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New York City Public School Employee Pleads Guilty
Court Feed News | 2006/12/15 16:37

A New York City Public School custodial engineer pleaded guilty today to conspiring to defraud the New York City Department of Education and its predecessor, the Board of Education of the City of New York (collectively NYCDOE), the Department of Justice announced.

Kenneth Loeffler, a custodial engineer and resident of Valley Stream, N.Y., pleaded guilty in U.S. District Court in Manhattan to participating in a conspiracy to commit mail fraud in connection with a kickback scheme used to defraud NYCDOE. Beginning in approximately July 1997 and continuing until at least June 2003, Loeffler received approximately $6,000 in kickbacks in exchange for allocating contracts for industrial cleaning and maintenance supplies to companies associated with his two unnamed co-conspirators. These kickbacks were paid through cash, dinners and tickets to sporting and theater events. “The Antitrust Division will prosecute anyone who subverts the competitive process, particularly where public monies are involved,” said Thomas O. Barnett, Assistant Attorney General in charge of the Department’s Antitrust Division.

As a NYCDOE custodian, Loeffler was responsible for purchasing goods and services necessary for the maintenance of NYCDOE schools to which he was assigned. In July 1999, NYCDOE began requiring its custodians to engage in competitive bidding before making purchases or awarding contracts worth more than $250 to vendors who were not on NYCDOE’s list of approved vendors and to award contracts to the bidder who provided the “maximum quality for the minimum price.” Also under the competitive bidding policy, employees are required to submit bid summary sheets for each purchase and to get written bids for purchases or contracts worth more than $5,000.

After NYCDOE’s implementation of the competitive bidding policy, Loeffler accepted kickbacks in exchange for ensuring that he would not invite potential competitors who were not co-conspirators to bid on contracts awarded by NYCDOE schools for industrial cleaning and maintenance supplies, the Department said. Also, the Department said that some of the kickbacks Loeffler received were the result of his participation in a phony invoice scheme whereby NYCDOE paid for supplies delivered only in part or never delivered at all.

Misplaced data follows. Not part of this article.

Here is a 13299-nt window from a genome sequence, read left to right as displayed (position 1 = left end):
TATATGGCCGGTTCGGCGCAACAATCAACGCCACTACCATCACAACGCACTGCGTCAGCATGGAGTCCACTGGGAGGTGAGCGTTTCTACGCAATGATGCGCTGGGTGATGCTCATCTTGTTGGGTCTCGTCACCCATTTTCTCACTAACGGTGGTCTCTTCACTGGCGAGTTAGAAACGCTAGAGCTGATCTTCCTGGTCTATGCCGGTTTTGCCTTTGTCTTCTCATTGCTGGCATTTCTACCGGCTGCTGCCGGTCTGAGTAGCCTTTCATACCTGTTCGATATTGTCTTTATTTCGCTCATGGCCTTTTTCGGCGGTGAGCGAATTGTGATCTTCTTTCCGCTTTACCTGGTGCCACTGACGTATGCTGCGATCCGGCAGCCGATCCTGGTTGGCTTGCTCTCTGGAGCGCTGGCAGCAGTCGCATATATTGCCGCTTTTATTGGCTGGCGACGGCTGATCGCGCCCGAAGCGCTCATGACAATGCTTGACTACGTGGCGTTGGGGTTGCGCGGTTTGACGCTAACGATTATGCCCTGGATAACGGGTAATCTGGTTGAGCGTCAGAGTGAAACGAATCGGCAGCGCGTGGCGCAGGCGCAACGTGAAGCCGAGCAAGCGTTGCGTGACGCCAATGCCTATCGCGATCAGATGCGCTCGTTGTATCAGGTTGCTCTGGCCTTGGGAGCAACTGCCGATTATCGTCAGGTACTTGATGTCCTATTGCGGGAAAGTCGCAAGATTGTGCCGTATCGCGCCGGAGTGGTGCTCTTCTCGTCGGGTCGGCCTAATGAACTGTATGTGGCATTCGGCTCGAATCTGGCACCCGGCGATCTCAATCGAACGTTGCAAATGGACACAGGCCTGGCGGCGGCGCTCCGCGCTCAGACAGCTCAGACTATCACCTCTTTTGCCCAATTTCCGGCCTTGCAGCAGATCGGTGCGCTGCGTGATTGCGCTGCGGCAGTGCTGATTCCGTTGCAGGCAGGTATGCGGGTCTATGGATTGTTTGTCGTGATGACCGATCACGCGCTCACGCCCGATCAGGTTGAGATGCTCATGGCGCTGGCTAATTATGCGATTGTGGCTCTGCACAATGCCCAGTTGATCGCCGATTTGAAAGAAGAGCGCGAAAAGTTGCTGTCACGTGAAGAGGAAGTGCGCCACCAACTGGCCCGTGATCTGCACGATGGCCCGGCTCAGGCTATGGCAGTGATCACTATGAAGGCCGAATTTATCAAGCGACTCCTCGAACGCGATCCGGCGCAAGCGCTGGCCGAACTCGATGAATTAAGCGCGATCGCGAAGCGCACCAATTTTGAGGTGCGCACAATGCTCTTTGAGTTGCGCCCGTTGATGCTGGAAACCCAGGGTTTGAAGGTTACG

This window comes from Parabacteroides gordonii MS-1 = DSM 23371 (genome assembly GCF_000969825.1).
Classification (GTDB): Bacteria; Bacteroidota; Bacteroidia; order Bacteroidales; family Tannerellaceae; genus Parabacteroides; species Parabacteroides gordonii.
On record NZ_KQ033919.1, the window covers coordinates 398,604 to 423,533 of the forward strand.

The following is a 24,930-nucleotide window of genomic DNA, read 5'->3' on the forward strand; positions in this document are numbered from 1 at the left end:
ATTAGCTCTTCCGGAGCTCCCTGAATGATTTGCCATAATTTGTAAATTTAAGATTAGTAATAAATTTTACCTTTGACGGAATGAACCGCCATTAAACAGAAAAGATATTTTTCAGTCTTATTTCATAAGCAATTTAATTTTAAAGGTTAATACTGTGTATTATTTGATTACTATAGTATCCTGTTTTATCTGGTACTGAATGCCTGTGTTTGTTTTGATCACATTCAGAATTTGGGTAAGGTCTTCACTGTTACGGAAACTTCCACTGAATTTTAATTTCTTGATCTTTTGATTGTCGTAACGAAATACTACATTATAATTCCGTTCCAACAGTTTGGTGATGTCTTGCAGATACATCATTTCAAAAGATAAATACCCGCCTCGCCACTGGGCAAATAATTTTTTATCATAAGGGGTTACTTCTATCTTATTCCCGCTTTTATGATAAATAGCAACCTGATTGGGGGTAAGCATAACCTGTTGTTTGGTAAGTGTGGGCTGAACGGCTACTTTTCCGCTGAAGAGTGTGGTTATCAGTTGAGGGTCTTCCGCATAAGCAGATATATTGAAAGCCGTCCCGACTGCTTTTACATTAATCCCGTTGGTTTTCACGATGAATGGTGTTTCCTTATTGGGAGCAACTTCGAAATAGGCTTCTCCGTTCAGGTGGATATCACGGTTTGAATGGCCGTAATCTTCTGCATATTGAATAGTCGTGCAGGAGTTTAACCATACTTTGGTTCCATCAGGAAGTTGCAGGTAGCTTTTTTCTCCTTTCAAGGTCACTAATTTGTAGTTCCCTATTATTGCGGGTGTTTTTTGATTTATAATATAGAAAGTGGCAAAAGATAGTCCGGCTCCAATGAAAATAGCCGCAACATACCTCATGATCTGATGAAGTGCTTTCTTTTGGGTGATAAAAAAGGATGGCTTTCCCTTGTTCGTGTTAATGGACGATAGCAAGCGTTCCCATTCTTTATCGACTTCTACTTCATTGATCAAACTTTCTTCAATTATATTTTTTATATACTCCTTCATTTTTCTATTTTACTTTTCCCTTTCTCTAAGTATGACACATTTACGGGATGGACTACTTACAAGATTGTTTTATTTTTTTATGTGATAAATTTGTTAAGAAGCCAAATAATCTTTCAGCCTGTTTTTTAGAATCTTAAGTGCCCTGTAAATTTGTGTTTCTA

Today’s case is the second to arise out of an ongoing investigation of fraud and bidding irregularities in the award of contracts for industrial cleaning and maintenance supplies being conducted by the Antitrust Division, the Office of the Special Commissioner of Investigation for the New York City School District and the Federal Bureau of Investigation. In November 2006, a former NYCDOE custodial engineer pleaded guilty to conspiracy charges in connection with participating in a similar kickback scheme.

Loeffler is charged with violating 18 U.S.C. § 371, which carries a maximum penalty of five years of imprisonment and a $250,000 fine. The maximum fine may be increased to twice the gain derived from the crime or twice the loss suffered by the victim, if either of those amounts exceeds the statutory maximum fine.



Former Enron CEO reporting to prison
Court Feed News | 2006/12/13 17:27

Former Enron CEO Jeffrey Skilling is expected to report to a minimum security federal prison in Waseca, Minnesota to begin a 24-year sentence for fraud, conspiracy and insider trading after a three-judge panel of the US Fifth Circuit Court of Appeals ruled late Tuesday against his application for bail pending appeal of his sentence. Skilling had earlier been allowed to postpone his prison date while the bail application was considered. Judge Patrick Higginbotham wrote for the court: Our review has disclosed serious frailties in Skilling's conviction..., difficulties brought by a decision of this court handed down after the jury's verdict, as well as less formidable questions regarding the giving of jury instruction on deliberate ignorance. Yet Skilling raises no substantial question that is likely to result in the reversal of his convictions on all the charged counts. We are not then persuaded that any resulting sentence will likely exceed the expected duration of his appeal.



Overriding of gun-bill veto kills local laws
Court Feed News | 2006/12/13 17:25

The Ohio Senate voted Tuesday to override outgoing Gov. Bob Taft's veto of a bill that will wipe out local gun laws, marking the first time in 29 years the legislature has rejected a gubernatorial veto.

Members of the Ohio Senate voted 21-12 Tuesday to override outgoing Ohio Governor Robert Taft's veto of a revised concealed-carry gun law that Taft claimed would preempt local gun-related legislation in some 80 Ohio communities. The House approved an override last week, making this the first time since 1977 that the Ohio legislature has successfully overcome a veto by the state's chief executive.

In his veto message last week, Taft noted that the new legislation would effectively replace several stricter local legal regimes, including assault weapons bans in Cincinnati, Cleveland, Columbus, Dayton and Toledo, and emphasized the importance of allowing local communities to make laws appropriate to their own challenges and circumstances. Supporters of the new legislation have emphasized the importance of statewide legal uniformity.

A majority of respondents to an Ohio survey said overriding local gun laws was a bad idea, according to a poll released Tuesday by the Hamden, Conn.-Quinnipiac University Polling Institute.

The vote was the first override by the legislature since lawmakers rejected a veto by Gov. James Rhodes of an election revision bill in 1977.

"The governor strongly believes his veto was the right thing to do and that our cities should have the ability to protect their citizens through reasonable firearms regulation," said Taft spokesman Mark Rickel.